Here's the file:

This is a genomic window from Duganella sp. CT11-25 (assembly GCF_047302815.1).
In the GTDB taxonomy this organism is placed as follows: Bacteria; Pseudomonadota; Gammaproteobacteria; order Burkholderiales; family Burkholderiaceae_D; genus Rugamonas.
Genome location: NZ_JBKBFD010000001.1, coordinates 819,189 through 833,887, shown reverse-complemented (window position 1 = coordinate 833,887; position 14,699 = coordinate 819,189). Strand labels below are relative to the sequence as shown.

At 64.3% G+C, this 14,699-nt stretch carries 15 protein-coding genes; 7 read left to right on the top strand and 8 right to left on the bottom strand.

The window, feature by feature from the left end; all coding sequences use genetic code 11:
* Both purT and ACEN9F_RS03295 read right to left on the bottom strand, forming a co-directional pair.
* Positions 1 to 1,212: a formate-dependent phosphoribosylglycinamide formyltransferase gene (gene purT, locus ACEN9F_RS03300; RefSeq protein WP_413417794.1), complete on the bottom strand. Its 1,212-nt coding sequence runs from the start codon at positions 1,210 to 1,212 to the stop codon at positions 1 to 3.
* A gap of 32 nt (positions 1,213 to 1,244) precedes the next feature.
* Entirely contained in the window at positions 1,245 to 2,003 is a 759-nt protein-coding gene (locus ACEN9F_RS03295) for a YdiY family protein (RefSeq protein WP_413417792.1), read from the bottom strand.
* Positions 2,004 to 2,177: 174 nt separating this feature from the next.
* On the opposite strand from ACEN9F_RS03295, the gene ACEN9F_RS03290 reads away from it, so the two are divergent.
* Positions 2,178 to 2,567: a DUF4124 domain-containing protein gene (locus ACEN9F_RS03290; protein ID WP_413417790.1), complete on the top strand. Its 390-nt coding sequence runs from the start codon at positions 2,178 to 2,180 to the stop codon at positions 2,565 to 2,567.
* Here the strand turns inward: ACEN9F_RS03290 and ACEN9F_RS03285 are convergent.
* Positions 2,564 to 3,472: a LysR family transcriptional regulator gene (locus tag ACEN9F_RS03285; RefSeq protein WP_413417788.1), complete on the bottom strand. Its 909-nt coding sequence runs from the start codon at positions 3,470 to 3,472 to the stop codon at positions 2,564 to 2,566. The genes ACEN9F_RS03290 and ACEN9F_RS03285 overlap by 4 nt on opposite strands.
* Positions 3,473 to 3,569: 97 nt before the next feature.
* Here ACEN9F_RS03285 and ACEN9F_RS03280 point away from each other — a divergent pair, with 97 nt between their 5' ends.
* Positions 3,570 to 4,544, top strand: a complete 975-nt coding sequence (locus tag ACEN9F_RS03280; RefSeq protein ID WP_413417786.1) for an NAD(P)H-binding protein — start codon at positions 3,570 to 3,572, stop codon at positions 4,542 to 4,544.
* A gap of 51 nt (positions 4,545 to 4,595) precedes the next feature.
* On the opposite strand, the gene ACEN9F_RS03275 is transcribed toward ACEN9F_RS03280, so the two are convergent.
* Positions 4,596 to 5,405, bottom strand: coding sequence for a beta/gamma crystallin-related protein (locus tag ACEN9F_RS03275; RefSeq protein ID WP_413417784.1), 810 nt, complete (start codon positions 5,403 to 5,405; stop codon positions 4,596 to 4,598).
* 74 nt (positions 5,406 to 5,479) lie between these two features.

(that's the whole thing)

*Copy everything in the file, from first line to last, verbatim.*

This is a genomic window from Duganella sp. CT11-25 (assembly GCF_047302815.1).
In the GTDB taxonomy this organism is placed as follows: Bacteria; Pseudomonadota; Gammaproteobacteria; order Burkholderiales; family Burkholderiaceae_D; genus Rugamonas.
Genome location: NZ_JBKBFD010000001.1, coordinates 819,189 through 833,887, shown reverse-complemented (window position 1 = coordinate 833,887; position 14,699 = coordinate 819,189). Strand labels below are relative to the sequence as shown.

At 64.3% G+C, this 14,699-nt stretch carries 15 protein-coding genes; 7 read left to right on the top strand and 8 right to left on the bottom strand.

The window, feature by feature from the left end; all coding sequences use genetic code 11:
* Both purT and ACEN9F_RS03295 read right to left on the bottom strand, forming a co-directional pair.
* Positions 1 to 1,212: a formate-dependent phosphoribosylglycinamide formyltransferase gene (gene purT, locus ACEN9F_RS03300; RefSeq protein WP_413417794.1), complete on the bottom strand. Its 1,212-nt coding sequence runs from the start codon at positions 1,210 to 1,212 to the stop codon at positions 1 to 3.
* A gap of 32 nt (positions 1,213 to 1,244) precedes the next feature.
* Entirely contained in the window at positions 1,245 to 2,003 is a 759-nt protein-coding gene (locus ACEN9F_RS03295) for a YdiY family protein (RefSeq protein WP_413417792.1), read from the bottom strand.
* Positions 2,004 to 2,177: 174 nt separating this feature from the next.
* On the opposite strand from ACEN9F_RS03295, the gene ACEN9F_RS03290 reads away from it, so the two are divergent.
* Positions 2,178 to 2,567: a DUF4124 domain-containing protein gene (locus ACEN9F_RS03290; protein ID WP_413417790.1), complete on the top strand. Its 390-nt coding sequence runs from the start codon at positions 2,178 to 2,180 to the stop codon at positions 2,565 to 2,567.
* Here the strand turns inward: ACEN9F_RS03290 and ACEN9F_RS03285 are convergent.
* Positions 2,564 to 3,472: a LysR family transcriptional regulator gene (locus tag ACEN9F_RS03285; RefSeq protein WP_413417788.1), complete on the bottom strand. Its 909-nt coding sequence runs from the start codon at positions 3,470 to 3,472 to the stop codon at positions 2,564 to 2,566. The genes ACEN9F_RS03290 and ACEN9F_RS03285 overlap by 4 nt on opposite strands.
* Positions 3,473 to 3,569: 97 nt before the next feature.
* Here ACEN9F_RS03285 and ACEN9F_RS03280 point away from each other — a divergent pair, with 97 nt between their 5' ends.
* Positions 3,570 to 4,544, top strand: a complete 975-nt coding sequence (locus tag ACEN9F_RS03280; RefSeq protein ID WP_413417786.1) for an NAD(P)H-binding protein — start codon at positions 3,570 to 3,572, stop codon at positions 4,542 to 4,544.
* A gap of 51 nt (positions 4,545 to 4,595) precedes the next feature.
* On the opposite strand, the gene ACEN9F_RS03275 is transcribed toward ACEN9F_RS03280, so the two are convergent.
* Positions 4,596 to 5,405, bottom strand: coding sequence for a beta/gamma crystallin-related protein (locus tag ACEN9F_RS03275; RefSeq protein ID WP_413417784.1), 810 nt, complete (start codon positions 5,403 to 5,405; stop codon positions 4,596 to 4,598).
* 74 nt (positions 5,406 to 5,479) lie between these two features.